There’s just too much money to push down the throat of linear TV, and it’s got to go somewhere.
“At the end of the day, there’s going to be so much spent on TV they’re going to run out of inventory,” said Jim Walsh, co-founder and CEO of the liberal ad firm DSPolitical, at AdExchanger’s Programmatic.IO conference earlier this month.
“Brace for it, because it’s going to come, and it’s going to be a flood.”
David Seawright, director of analytics and product innovation at the Republican tech and data firm Deep Root Analytics, agreed there will be “a TV inventory crunch.”
Some local TV networks have adjusted the time allotted to ads during their newscasts to account for the demand, Seawright said. More local broadcasters will try ways to generate inventory, he added, particularly in battleground states like North Carolina, Pennsylvania and Colorado where there are Senate and gubernatorial elections this year.
“When you look at the overlay of presidential, senatorial and gubernatorial races, it doesn’t take long to realize there’s going to be more dollars than TV can absorb,” he said.
That bodes well for digital channels – which usually aren’t the beneficiary of big political dollars – as well as uber-traditional channels like telemarketing and radio. All of these mediums will see big gains from political activity this year.
The general assumption is radio has tracked down across the board in recent years, Seawright said, but “people would be amazed how much radio has increased its penetration, and how valuable it is in politics.”
A Nielsen report from March attributed political interest to a sharp increase in news/talk radio listeners as a share of the overall population in the past 18 months, reversing a yearslong decline through 2014.
Will Republicans, overly reliant on outside groups, run out of money?
The Republican party’s dependence on outside groups as a source for funds can be a benefit – donations directly to a single candidate are capped at $5,400, counting both the primary and general election, whereas super PACs can raise millions of dollars from a single donor – but it’s also a distinct disadvantage.
Federal election finance data shows Hillary Clinton’s and Sen. Bernie Sanders’ campaigns with a joint total of about $48 million in cash. Meanwhile, Donald Trump, Gov. John Kasich and Sen. Ted Cruz combine for $10.6 million on hand.
Cruz’s campaign is increasing its fundraising haul month over month, but he still brought in just $12 million in February, compared to Clinton’s $30 million and Sanders’ $43 million.
Republican media buyers have acknowledged a downturn in funds coming from super PACs, including the Koch brothers’ Freedom Partners organization and some of the most reliable Republican big-money donors, who say they’re sitting out the primaries after taking a drubbing on candidates like Gov. Scott Walker, Jeb Bush and Sen. Marco Rubio.
Meanwhile, the Republican National Committee is behind on fundraising targets, “describing the shortfall as a function of not having a clear nominee.”
But fee-hungry Republican buyers do have reasons for optimism. A small crop of super PACs now exists solely to oppose Trump, raising more than $10 million in the past two months. There’s also Cruz’s jump in fundraising and the Trump campaign spending more on marketing and data operations.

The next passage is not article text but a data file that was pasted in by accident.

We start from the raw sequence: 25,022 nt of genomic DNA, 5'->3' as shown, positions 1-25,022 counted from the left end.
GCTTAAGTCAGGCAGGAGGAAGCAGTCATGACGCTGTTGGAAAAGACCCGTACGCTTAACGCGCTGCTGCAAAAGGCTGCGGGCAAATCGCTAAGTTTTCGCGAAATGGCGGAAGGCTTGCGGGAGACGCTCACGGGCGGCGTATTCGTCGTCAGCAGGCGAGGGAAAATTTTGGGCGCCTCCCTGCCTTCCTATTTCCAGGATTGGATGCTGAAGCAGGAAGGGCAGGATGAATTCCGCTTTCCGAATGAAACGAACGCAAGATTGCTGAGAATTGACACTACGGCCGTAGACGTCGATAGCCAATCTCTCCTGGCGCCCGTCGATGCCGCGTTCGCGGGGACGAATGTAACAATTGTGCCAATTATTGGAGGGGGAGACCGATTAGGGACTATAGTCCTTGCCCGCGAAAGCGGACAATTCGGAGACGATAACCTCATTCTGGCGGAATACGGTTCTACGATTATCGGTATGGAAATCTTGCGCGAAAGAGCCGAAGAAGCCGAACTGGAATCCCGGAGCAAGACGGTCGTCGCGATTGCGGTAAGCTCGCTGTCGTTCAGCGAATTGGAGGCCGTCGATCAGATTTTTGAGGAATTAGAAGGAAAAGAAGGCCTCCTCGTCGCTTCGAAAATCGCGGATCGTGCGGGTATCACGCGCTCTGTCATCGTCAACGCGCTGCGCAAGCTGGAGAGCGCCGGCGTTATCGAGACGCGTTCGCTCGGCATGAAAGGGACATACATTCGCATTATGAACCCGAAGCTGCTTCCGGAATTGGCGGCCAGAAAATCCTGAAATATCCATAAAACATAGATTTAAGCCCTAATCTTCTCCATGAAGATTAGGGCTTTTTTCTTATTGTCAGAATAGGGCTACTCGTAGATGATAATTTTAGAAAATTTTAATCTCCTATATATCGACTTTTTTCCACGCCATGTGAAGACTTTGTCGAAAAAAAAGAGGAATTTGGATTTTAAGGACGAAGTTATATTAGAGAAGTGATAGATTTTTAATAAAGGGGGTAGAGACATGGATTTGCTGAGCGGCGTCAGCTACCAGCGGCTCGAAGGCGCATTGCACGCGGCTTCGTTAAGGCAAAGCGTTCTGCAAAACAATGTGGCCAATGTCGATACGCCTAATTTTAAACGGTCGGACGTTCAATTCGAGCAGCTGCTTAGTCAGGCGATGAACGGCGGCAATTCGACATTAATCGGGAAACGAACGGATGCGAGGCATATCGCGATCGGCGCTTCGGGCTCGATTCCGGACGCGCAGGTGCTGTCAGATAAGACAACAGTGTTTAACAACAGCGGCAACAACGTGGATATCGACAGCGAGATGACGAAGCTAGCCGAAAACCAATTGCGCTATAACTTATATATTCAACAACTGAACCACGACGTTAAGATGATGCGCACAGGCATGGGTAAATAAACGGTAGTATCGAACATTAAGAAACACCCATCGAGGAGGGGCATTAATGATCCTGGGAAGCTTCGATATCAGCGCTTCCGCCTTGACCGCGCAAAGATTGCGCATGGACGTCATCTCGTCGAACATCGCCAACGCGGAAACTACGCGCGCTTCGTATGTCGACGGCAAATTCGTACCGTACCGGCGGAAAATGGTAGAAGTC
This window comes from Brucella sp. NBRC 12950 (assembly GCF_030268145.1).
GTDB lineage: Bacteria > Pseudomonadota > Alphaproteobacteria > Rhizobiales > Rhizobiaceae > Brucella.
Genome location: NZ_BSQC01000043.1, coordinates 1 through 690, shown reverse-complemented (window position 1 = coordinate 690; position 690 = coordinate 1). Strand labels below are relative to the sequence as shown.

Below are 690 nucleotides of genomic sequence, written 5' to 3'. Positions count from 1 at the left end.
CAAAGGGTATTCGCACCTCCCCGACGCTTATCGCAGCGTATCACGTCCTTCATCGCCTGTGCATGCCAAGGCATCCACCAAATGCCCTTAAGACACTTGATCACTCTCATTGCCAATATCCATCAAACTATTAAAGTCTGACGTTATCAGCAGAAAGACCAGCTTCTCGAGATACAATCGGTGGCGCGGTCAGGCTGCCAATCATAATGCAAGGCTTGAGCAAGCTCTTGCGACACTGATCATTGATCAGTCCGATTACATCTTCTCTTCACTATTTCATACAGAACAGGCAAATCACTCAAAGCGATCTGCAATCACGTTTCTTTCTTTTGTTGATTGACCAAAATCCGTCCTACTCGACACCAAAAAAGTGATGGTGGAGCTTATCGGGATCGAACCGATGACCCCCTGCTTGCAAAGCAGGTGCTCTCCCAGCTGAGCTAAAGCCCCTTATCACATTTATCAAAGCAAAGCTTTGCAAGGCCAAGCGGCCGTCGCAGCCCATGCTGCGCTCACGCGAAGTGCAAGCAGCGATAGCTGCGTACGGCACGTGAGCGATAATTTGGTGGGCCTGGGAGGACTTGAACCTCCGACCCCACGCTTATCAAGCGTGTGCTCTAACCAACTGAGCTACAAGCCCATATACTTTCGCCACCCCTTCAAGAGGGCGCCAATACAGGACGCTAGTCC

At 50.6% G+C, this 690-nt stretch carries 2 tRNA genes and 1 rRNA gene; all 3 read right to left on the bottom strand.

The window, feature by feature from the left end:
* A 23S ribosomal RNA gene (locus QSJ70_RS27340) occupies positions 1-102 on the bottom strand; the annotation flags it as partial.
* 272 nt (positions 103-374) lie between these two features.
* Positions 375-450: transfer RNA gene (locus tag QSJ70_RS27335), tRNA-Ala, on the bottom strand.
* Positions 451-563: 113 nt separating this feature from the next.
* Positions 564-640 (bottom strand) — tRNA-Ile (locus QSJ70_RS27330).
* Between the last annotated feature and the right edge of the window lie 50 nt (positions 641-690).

Many anticipate a renewed wash of ads once the primaries have passed, regardless of whether Trump, Cruz or someone else becomes the nominee. Plus, the outside groups stepping out of the Republican presidential primary ring are still investing in congressional, state and local races.
AOL advertising director Matt Ross, who manages the political ad sales group, said he’s seen increased interest in down-ballot races, though that money doesn’t get spent as early because voters frankly don’t care.
If Trump and Clinton win the primaries, how will their advertising strategies evolve?
If Trump wins the Republican nomination, he’ll need a more formal advertising strategy, said Jaime Bowers, digital advertising director at the Republican ad firm National Media.
“He’s been able to do a lot with earned media,” she said, “but that’s very effective for getting your name in front of people and bad at conveying a cohesive message, so he’d need a paid media plan to get his message out without that distortion effect.”
On the Democratic side, it’s already becoming clear how the shift to a general election will kick-start spending.
The email marketing platform LiveIntent works with Clinton’s campaign committee, and company President Jason Kelly said once the candidate has shifted from presumptive nominee to formal nominee, there’s going to be a huge, immediate need to consolidate her coalition with Sanders’ more progressive base. That change means whole new demographics and specific audience sets will move from opposition to acquisition.
One media buyer who represents the Clinton campaign but can’t speak publicly about campaign strategy noted that those hypothetical digital ad campaigns will be more valuable, as the shift from primary to general also means a demand for “persuasion advertising,” which requires lucrative video and audio.
“So far it’s been heavily about fundraising and in-state reminders to vote during primaries,” said AOL’s Ross, “but the big change for the general is you have to convince new voters, and that’s much more expensive.”